Homework – when homework is finished, all items go back into backpack and staged in the same place each day so that it’s easy to find in the morning.

House walk-through – this is when everyone walks through the common areas of the home and pick up their things and puts them away (or at least into their own area).

Bath/shower for kids who don’t do that in the morning

Lay out clothes for tomorrow

Brush teeth, stories, prayers … nighty night to kids

Time with spouse and/or yourself (both very important)

I’ve made a form to help you with these lists.  You’ll find it here.  I’ve also included spaces for Mid-day and Afterschool Routine lists.  So fill them out and try to make these activities part of your daily routine.

Remember – these are NOT set in stone!  Tweak them, change them, start over.  The point is to find something that works for you.  Take ownership and make them yours



The post Daily Routines – Do They Really Work? appeared first on Old Fashioned Homemaking.

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Old Fashioned Homemaking by Oldfashionedhomemaking - 2M ago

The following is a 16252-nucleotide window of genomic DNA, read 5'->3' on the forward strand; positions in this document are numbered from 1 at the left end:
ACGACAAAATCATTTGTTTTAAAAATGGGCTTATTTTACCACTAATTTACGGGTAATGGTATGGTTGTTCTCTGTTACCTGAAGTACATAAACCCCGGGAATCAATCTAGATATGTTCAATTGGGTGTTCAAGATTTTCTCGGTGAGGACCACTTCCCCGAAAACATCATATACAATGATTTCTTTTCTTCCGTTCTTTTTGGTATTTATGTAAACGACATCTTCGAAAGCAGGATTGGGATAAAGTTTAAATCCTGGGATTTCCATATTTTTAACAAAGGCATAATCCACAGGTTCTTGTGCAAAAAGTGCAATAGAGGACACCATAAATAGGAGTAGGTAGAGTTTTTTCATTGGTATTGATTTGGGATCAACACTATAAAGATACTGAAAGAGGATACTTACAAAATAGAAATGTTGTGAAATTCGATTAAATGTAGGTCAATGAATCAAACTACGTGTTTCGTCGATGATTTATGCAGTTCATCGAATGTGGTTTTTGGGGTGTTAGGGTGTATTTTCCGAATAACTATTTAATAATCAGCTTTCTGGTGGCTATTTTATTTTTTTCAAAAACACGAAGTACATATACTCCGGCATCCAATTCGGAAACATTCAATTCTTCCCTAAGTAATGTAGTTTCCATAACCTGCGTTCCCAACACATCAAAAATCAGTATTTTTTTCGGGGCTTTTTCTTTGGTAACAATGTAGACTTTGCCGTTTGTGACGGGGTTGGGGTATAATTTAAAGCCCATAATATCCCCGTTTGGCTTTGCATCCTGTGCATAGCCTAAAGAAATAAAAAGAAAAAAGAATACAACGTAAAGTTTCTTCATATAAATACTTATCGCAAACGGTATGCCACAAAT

With autumn here, we may start craving apples which are plentiful at this time of year. They are delicious and nutritious, and can be prepared in countless ways. Here are four tasty apple recipes for you to try.

Apple, Marshmallow and Yams
Serves about 6


2 cups mini marshmallows
2 x 17oz cans yams, drained
½ cup brown sugar
½ cup raisins
2 Granny Smith apples, peeled and sliced
1/3 cup chopped walnuts or pecans
¼ cup margarine
½ tsp cinnamon


Preheat oven to 350° Fahrenheit. Lightly grease a 1 1/2 quart casserole dish.

In a small bowl, combine sugar, cinnamon, raisins, apples and nuts. Alternate layers of apples/nuts with layers of yams. Dot with margarine. Cover with foil and bake in the oven for about 40 minutes. Top with the mini marshmallows and continue baking until the marshmallows are gooey and brown.

Baked Apple with Raisins
Serves 4


4 cooking apples, washed
2 tbsp soft brown sugar
1 tbsp pecan nuts, chopped
¼ cup raisins
Dash of cinnamon and nutmeg
Honey (optional)


Preheat oven to 350°F.

Core the apples, but make sure that you don’t cut all the way through. Score the apples at the centre with the tip of a sharp knife.

Mix together the sugar, spices, pecan nuts and raisins. Stuff the apples with the mixture and drizzle with a bit of honey. Place the apples in an oven-proof dish, with a bit of water around them. Bake in the oven for about 20-30 minutes or until the apples are soft.

Serve immediately with a scoop of vanilla ice-cream.

After School Warm Apple Toast


2 slices wholemeal bread
1 apple, cored and thinly sliced
1 tbsp peanut butter
Sprinkle of nutmeg and cinnamon


Spread the peanut butter on the bread and arrange apple slices on top. Sprinkle with nutmeg and cinnamon. Place under the grill until the apples are beginning to soften.